HOTTINGUER GETS FRENCH HONORARY SCHOLARSHIP
CHAPMAN MEMORIAL FELLOWSHIP GOES TO WALFENDER
"Monkey Cages", was the term used yesterday by Phillippe Hottinguer, announced yesterday as the recipient of an honorary scholarship from the Harvard Club of France, to describe the detention quarters at Ellis Island. He was completely disgusted at the treatment he received at the hands of the immigration authorities during an enforced stay there of four days while en route to the University. He berated Ellis Island as an insult to humanity.
Hottinguer, the son of a French nobleman, took his baccalaureate at the Sorbonne in Paris. He will continue higher commercial studies as a special student in the Graduate School of Business Administration.
Wolfender Receive Fellowship
Coincident with the announcement of the Harvard Club of France Scholarship award to Hottinguer came the announcement that two other French youths have received scholarships for study in the University. The fellowship established in 1917 in memory of Victor Emmanuel Chapman '13, who was killed in the world war, will be held this year by a former student at the University of Paris, Jean Walfender, of Aix-les-Bains, Savoie, France, who will continue his mathematical studies in the Graduate School of Arts and Sciences.
Marcel Francon, of Lyons, France, licencie of the University of Lyons, who was last year an assistant in chemistry at the University of Paris, is to receive the Harvard Club of France scholarship and study chemistry as a first year student in the Graduate School of Arts and Sciences.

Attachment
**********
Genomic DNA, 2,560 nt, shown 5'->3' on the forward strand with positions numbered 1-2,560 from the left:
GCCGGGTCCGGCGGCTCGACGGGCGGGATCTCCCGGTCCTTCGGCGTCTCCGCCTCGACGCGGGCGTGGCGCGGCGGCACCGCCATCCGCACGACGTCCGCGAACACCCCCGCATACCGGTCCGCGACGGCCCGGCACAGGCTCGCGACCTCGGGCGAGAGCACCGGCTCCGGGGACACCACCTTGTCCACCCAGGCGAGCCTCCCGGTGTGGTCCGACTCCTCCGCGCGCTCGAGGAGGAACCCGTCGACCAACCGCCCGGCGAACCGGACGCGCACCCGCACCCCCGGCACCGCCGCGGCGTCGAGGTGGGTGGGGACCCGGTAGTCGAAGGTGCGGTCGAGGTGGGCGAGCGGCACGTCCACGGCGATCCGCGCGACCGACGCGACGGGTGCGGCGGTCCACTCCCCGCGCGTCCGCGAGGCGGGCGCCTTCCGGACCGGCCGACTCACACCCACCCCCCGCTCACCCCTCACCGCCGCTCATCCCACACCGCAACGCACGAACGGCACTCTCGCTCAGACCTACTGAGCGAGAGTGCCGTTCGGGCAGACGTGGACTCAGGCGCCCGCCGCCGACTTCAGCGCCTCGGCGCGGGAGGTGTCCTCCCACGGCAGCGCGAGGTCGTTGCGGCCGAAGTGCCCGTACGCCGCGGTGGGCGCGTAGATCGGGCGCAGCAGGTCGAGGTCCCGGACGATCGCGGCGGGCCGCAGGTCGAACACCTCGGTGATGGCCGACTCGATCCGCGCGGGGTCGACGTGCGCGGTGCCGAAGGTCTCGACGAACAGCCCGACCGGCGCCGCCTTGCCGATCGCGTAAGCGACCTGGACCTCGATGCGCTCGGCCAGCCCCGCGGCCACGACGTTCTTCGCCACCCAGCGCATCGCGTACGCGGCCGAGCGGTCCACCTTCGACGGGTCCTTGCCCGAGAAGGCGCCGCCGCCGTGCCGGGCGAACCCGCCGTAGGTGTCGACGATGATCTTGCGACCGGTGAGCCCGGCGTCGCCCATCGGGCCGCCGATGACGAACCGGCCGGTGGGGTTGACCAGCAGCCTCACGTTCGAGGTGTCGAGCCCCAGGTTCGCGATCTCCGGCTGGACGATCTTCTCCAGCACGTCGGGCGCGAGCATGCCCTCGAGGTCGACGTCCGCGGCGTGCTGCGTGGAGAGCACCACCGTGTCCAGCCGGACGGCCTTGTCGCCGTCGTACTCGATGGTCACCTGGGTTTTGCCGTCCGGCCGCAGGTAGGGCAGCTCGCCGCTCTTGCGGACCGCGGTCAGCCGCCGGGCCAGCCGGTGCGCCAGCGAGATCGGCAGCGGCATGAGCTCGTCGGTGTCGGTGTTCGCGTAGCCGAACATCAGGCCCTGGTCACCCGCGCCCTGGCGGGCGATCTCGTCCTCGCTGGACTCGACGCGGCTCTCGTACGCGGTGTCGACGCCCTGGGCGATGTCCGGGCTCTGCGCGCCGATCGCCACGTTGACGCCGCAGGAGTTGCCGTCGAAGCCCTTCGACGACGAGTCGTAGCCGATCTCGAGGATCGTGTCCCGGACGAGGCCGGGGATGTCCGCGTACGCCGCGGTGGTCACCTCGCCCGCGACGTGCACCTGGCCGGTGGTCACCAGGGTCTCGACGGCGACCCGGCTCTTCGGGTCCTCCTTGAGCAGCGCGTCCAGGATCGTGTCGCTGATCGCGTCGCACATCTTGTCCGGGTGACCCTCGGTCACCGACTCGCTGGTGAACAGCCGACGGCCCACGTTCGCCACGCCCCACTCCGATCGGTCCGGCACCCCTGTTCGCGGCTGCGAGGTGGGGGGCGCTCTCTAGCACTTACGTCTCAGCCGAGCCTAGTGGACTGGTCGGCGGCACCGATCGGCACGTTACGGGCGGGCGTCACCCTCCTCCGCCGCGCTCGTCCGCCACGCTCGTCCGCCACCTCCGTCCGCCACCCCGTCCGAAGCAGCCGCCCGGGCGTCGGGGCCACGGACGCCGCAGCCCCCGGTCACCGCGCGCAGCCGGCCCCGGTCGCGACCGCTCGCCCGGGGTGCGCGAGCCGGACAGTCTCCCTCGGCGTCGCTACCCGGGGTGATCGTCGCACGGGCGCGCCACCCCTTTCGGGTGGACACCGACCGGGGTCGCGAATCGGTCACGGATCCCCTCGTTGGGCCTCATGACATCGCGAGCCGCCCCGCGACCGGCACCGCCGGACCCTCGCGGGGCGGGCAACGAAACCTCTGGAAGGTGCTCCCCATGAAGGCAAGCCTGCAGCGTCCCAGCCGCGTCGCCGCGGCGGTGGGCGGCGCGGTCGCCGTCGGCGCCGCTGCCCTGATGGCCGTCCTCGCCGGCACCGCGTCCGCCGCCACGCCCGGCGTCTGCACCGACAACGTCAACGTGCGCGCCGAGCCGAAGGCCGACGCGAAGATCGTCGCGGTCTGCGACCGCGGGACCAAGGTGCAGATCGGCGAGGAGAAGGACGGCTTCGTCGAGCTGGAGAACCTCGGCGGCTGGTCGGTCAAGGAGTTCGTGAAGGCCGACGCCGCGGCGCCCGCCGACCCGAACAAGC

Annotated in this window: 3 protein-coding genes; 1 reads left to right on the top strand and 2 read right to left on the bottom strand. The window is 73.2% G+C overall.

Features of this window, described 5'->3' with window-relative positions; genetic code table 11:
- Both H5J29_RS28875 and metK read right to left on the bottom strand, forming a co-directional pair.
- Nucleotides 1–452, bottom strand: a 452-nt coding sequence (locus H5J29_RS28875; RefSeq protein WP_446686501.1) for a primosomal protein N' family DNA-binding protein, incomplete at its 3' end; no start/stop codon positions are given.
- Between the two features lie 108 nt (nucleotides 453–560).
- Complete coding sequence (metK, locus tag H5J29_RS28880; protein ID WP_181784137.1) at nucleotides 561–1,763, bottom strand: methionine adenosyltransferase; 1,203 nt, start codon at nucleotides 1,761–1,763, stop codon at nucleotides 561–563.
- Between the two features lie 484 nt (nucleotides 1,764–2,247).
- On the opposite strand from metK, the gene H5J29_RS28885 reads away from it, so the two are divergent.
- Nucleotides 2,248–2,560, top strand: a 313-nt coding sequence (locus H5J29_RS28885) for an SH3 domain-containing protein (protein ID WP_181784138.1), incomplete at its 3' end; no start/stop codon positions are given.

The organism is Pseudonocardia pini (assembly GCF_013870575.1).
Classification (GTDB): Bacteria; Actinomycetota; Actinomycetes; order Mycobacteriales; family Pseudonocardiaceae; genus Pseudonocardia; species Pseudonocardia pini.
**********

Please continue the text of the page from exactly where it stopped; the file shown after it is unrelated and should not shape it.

Two More Awards Announced
Two other awards have been announced. Two students from Alabama will divide the Harvard Gardner Nichols Memorial Scholarship. They are C. T. Harrison, of Montgomery, and B. I. Harrison, of Tuscaloosa. The former was graduated from the University of Alabama in 1923, and was a teacher last year at Montgomery High School. He will study English at the University. The latter taught for a year at the University of Alabama after being graduated there in 1922, and is now studying Romance Languages.
The Mary Copley Thaw Fellowship for work in the Peabody Museum of American Archaeology and Ethnology has been awarded to H. L. Shapiro '23, of Dorchester, who last year held a Bishop Museum fellowship at Yale for field work and study in the South Seas. He will now return to the University to continue his studies.